Oh, Where Will the Millennials Move Next?
Thursday, October 5, 2017
3:30 p.m. - 5 p.m. MDT
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Millennials are flocking to cities, and they’re not leaving… Wait, millennials are moving back to suburbs… Wait, millennials work from anywhere and are moving to smaller cities for the lifestyle they want…
What’s the real deal with millennials? What if they stay in cities? What if they leave?
This session examines demographic and economic trends and what’s driving millennial choices, considering what this means for urban and economic development, in places both big and small.
1. How millennials’ location choices and the mobility of work are affecting cities, both large and small
2. Whether attracting millennials is a viable economic development strategy
3. If, where, and how this group should be considered in future planning
Examining demographic, economic, and migration trends, this session will consider the impact the “millennial” generation has been having on urban areas, and how this may or may not change in the future. As many cities look to this group for both population and economic development, by considering the experiences of a variety of cities (of a variety of sizes), this session will try to answer the question of how much attention should be paid to this group and the impact they may have moving forward.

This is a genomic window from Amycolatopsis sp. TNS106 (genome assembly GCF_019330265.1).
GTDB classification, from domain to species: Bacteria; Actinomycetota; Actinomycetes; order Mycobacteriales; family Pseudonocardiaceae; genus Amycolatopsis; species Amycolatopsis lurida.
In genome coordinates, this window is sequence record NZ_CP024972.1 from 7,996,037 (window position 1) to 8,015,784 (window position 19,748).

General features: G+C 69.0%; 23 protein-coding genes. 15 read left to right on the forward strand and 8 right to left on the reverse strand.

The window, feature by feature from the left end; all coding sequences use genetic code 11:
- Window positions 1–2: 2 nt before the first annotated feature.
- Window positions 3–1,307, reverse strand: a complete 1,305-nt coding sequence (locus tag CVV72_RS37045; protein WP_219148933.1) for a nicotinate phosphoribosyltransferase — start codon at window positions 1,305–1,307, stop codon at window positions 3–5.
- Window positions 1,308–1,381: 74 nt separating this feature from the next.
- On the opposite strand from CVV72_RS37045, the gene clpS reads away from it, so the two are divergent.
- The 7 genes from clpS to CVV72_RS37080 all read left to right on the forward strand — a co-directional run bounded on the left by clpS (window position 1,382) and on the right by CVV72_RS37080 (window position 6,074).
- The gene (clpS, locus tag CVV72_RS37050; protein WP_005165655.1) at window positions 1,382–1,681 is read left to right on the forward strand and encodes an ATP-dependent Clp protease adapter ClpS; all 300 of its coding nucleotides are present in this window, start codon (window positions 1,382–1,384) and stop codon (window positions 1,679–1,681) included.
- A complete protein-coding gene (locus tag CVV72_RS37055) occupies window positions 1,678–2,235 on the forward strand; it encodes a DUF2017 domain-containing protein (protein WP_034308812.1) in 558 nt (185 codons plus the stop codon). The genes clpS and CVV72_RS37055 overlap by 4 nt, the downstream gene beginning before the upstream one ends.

1. This session will be focused on demographic data and the implications of demographic trends on city and town economic development and housing planning.
2. The session will be led by Dan Guimond, a economist and planner with over 30 year’s experience in economic and demographic analysis experience with cities, towns, counties, and regional planning agencies throughout the western US. The session will explore how the socioeconomic characteristics of the millennial population differ from previous generations and the associated impacts on urban migration patterns and anticipated responses from city planners and the private development community.
3. Attendance will be monitored and recorded with Dan Guimond as the point of contact
Rachel Shindman, AICP
Shelia Booth, email@example.com